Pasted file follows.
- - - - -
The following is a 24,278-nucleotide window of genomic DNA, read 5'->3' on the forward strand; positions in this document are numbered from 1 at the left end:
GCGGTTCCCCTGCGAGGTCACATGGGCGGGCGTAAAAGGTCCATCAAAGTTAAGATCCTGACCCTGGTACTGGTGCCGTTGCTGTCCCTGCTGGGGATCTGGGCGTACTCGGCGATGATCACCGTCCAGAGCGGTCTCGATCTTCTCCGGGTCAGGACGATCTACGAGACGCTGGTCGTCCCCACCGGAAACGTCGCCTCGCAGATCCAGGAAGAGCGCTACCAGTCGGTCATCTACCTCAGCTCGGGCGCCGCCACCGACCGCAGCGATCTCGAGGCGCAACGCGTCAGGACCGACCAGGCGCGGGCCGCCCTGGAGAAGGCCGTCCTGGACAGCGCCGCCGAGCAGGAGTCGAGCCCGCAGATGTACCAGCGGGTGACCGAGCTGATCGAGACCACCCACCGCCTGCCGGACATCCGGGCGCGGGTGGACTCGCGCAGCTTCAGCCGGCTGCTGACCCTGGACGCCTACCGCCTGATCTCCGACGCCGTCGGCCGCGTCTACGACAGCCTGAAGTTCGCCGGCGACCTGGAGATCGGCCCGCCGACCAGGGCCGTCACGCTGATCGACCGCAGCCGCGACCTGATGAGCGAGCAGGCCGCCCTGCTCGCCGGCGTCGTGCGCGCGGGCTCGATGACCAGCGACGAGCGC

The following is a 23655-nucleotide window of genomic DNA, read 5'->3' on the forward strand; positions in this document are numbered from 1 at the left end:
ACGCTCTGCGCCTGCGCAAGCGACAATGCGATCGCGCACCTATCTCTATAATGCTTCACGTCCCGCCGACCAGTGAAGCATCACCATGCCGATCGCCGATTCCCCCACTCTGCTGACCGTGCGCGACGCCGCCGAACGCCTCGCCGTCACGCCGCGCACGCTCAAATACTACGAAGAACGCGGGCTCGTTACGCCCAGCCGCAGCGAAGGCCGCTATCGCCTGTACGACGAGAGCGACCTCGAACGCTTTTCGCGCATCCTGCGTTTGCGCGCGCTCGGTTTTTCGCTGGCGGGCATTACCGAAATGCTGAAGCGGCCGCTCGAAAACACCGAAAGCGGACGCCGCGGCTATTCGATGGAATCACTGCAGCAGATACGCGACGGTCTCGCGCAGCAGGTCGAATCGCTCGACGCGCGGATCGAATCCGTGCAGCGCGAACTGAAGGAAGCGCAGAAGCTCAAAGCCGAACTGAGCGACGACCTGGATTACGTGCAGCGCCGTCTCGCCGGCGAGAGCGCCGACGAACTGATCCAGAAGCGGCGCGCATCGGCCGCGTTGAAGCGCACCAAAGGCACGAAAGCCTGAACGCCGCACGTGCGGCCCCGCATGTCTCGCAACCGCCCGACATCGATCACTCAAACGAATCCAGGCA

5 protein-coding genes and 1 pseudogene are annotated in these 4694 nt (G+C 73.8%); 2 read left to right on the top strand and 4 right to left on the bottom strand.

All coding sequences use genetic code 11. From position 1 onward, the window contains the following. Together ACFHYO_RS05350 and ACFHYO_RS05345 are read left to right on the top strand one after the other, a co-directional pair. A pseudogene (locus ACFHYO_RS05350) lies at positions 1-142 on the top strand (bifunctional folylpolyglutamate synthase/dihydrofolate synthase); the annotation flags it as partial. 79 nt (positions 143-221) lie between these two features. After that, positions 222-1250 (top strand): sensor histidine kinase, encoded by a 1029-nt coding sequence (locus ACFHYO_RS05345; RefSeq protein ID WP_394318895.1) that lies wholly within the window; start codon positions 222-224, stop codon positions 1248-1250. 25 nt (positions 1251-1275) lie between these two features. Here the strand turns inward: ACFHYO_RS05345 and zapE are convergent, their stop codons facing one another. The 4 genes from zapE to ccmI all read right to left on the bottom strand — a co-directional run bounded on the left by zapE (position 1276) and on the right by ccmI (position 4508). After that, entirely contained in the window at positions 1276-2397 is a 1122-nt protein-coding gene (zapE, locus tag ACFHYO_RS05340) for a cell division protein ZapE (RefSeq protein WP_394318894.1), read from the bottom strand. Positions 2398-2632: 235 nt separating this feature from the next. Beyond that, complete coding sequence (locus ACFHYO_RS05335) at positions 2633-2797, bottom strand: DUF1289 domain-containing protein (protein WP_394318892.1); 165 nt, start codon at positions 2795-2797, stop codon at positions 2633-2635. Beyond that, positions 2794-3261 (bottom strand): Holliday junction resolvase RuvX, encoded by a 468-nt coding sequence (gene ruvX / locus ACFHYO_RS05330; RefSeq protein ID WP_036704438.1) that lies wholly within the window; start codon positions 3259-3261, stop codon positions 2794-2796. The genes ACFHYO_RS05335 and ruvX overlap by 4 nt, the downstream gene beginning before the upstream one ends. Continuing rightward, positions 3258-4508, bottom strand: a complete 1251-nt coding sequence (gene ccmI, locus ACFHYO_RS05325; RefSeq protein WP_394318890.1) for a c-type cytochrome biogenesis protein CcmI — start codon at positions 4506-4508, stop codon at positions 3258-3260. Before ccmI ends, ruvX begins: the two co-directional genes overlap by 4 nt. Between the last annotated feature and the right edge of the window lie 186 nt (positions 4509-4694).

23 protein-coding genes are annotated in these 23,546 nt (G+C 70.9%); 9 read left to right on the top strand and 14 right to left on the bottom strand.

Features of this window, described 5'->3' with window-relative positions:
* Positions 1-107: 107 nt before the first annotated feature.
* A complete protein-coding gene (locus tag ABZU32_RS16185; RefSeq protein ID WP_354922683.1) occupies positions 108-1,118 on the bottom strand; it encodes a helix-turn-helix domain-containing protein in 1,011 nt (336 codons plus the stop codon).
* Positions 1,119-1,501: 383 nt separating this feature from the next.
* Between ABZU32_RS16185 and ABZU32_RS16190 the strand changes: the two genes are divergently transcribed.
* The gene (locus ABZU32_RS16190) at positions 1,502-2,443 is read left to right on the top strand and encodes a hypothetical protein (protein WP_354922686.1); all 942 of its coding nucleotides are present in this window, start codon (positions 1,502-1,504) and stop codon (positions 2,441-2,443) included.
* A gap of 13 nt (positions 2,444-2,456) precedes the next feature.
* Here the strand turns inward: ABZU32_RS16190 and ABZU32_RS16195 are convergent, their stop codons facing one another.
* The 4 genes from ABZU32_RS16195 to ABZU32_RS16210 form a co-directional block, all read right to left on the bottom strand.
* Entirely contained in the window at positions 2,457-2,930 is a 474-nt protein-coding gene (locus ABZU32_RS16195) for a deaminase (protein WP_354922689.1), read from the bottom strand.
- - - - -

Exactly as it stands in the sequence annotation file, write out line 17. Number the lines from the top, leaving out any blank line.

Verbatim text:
* Entirely contained in the window at positions 2,457-2,930 is a 474-nt protein-coding gene (locus ABZU32_RS16195) for a deaminase (protein WP_354922689.1), read from the bottom strand.